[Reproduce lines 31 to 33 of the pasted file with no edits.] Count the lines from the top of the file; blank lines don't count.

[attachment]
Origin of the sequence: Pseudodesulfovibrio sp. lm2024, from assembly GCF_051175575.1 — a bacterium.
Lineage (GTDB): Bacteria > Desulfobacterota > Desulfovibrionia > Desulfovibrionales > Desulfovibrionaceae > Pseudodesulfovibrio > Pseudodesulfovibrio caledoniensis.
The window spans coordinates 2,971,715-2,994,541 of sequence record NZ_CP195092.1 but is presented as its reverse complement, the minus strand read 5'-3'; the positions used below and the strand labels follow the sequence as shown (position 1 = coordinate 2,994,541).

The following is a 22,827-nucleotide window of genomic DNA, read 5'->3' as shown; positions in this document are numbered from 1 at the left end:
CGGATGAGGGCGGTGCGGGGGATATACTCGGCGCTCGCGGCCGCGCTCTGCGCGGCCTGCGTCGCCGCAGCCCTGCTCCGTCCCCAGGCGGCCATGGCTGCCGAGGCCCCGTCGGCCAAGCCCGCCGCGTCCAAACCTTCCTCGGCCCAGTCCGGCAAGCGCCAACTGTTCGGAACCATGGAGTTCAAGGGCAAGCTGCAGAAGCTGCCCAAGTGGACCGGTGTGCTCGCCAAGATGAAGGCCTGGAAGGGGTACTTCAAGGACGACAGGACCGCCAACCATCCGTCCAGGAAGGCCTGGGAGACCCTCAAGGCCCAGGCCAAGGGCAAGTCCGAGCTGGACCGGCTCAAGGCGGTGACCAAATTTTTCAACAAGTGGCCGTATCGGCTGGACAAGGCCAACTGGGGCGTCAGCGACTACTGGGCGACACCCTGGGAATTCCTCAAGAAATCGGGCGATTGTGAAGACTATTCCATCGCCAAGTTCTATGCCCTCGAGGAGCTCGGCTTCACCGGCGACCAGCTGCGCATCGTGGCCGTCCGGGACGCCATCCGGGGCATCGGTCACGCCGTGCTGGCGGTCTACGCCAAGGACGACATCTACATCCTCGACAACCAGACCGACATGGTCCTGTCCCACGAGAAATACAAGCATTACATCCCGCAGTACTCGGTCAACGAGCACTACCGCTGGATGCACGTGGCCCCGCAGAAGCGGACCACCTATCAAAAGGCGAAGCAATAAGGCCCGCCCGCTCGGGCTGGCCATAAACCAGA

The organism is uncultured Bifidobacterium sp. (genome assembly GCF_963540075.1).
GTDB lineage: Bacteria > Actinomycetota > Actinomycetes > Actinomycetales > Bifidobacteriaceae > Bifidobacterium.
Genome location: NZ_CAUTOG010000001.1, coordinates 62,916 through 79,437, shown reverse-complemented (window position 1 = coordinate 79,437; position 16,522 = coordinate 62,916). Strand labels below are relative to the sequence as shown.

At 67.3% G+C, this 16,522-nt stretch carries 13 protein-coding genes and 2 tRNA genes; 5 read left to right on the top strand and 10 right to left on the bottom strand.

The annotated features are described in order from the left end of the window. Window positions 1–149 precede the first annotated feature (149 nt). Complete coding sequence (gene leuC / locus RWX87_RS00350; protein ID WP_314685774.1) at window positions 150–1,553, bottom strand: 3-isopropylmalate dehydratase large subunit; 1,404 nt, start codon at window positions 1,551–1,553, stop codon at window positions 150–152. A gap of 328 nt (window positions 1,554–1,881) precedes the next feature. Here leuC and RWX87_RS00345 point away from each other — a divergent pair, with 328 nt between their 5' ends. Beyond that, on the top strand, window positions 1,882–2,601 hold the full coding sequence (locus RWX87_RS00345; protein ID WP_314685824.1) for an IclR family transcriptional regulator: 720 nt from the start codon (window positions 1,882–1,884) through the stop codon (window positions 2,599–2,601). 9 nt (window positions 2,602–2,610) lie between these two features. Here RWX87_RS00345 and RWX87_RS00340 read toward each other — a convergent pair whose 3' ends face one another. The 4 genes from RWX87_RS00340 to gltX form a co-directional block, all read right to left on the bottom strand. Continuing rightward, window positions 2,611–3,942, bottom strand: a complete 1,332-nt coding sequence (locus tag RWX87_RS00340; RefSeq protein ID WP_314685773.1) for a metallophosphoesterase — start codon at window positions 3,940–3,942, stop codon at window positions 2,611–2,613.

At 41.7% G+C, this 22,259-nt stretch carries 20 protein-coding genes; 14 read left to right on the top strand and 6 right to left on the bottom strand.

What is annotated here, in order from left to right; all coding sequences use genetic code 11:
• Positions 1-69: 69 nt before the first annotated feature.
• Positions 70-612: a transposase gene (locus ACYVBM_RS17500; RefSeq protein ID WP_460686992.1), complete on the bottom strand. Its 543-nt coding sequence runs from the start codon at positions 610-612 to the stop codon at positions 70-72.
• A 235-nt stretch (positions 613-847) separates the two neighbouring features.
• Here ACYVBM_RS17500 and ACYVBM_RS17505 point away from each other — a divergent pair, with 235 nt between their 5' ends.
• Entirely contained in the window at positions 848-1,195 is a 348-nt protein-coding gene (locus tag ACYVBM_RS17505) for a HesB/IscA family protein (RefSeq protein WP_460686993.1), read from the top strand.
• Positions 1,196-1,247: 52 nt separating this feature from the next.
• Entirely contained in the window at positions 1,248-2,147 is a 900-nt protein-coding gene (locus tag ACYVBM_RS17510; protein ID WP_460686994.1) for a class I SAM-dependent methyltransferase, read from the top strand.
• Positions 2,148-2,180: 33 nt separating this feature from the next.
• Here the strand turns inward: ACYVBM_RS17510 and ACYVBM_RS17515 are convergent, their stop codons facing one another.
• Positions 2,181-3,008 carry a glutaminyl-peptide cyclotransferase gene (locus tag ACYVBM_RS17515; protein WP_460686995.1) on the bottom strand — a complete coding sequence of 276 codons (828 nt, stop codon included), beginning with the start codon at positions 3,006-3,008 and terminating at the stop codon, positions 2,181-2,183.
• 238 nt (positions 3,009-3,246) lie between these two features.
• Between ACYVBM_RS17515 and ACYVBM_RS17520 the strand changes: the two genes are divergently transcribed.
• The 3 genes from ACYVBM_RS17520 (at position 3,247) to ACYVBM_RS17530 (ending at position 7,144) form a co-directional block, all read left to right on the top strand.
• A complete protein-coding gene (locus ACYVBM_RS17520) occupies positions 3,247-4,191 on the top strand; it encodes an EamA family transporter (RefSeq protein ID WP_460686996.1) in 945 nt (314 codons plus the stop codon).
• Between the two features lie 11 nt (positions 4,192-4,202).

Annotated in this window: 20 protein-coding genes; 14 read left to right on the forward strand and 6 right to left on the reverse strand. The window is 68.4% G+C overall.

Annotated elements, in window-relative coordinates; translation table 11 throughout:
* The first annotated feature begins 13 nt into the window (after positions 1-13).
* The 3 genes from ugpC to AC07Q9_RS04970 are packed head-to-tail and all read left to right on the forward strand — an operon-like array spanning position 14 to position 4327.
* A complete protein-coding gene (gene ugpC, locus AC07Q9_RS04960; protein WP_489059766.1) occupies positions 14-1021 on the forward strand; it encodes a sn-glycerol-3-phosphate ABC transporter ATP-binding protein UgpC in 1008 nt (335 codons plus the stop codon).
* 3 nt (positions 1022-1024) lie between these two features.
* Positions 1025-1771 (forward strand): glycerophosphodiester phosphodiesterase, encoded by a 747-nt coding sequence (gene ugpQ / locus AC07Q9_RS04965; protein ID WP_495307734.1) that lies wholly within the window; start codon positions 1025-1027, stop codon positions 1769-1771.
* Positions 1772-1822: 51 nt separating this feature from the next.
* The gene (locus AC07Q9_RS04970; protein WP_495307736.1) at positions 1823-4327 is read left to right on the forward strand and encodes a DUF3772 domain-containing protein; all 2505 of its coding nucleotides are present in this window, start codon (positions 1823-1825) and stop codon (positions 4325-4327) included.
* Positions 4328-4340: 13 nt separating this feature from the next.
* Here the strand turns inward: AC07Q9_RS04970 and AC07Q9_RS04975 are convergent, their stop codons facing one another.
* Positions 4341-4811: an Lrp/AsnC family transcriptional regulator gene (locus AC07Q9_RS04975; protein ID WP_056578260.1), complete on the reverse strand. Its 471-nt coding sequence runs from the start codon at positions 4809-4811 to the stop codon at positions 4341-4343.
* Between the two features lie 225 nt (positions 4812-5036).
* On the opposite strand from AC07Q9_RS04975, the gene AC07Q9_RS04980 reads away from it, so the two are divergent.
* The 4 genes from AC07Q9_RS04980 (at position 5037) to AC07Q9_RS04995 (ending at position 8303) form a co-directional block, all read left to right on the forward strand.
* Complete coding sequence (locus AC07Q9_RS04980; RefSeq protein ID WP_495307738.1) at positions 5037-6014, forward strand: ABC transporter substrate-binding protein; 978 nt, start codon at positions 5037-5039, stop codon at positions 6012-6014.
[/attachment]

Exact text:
* The 3 genes from ugpC to AC07Q9_RS04970 are packed head-to-tail and all read left to right on the forward strand — an operon-like array spanning position 14 to position 4327.
* A complete protein-coding gene (gene ugpC, locus AC07Q9_RS04960; protein WP_489059766.1) occupies positions 14-1021 on the forward strand; it encodes a sn-glycerol-3-phosphate ABC transporter ATP-binding protein UgpC in 1008 nt (335 codons plus the stop codon).
* 3 nt (positions 1022-1024) lie between these two features.